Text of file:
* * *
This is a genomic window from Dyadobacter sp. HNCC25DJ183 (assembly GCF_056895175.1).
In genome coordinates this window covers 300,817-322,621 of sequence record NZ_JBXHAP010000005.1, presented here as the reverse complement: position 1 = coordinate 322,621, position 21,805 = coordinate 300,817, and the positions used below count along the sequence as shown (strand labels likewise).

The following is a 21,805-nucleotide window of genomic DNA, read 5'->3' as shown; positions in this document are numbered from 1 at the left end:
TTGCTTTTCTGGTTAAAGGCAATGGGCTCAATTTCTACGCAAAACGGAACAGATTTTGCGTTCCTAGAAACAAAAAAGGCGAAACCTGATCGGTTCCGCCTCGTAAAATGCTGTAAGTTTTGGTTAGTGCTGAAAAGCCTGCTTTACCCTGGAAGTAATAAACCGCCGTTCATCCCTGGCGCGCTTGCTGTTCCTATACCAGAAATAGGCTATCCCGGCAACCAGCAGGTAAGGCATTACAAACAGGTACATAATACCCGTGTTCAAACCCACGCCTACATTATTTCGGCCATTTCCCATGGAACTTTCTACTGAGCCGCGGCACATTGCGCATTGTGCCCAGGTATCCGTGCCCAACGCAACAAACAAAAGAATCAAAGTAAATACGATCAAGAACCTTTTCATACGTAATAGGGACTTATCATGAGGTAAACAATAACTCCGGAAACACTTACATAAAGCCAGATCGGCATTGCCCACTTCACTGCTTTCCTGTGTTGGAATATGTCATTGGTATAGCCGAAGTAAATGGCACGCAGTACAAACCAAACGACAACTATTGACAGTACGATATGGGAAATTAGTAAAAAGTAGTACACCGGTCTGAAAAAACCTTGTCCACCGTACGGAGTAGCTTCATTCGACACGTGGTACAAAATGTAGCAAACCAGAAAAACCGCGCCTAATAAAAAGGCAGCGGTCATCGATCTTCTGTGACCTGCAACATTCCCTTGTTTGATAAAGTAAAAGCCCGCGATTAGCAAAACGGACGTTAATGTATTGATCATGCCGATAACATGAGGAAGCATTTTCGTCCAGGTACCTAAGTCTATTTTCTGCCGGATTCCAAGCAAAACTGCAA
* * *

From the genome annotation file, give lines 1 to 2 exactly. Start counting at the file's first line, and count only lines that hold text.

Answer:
This is a genomic window from Dyadobacter sp. HNCC25DJ183 (assembly GCF_056895175.1).
In genome coordinates this window covers 300,817-322,621 of sequence record NZ_JBXHAP010000005.1, presented here as the reverse complement: position 1 = coordinate 322,621, position 21,805 = coordinate 300,817, and the positions used below count along the sequence as shown (strand labels likewise).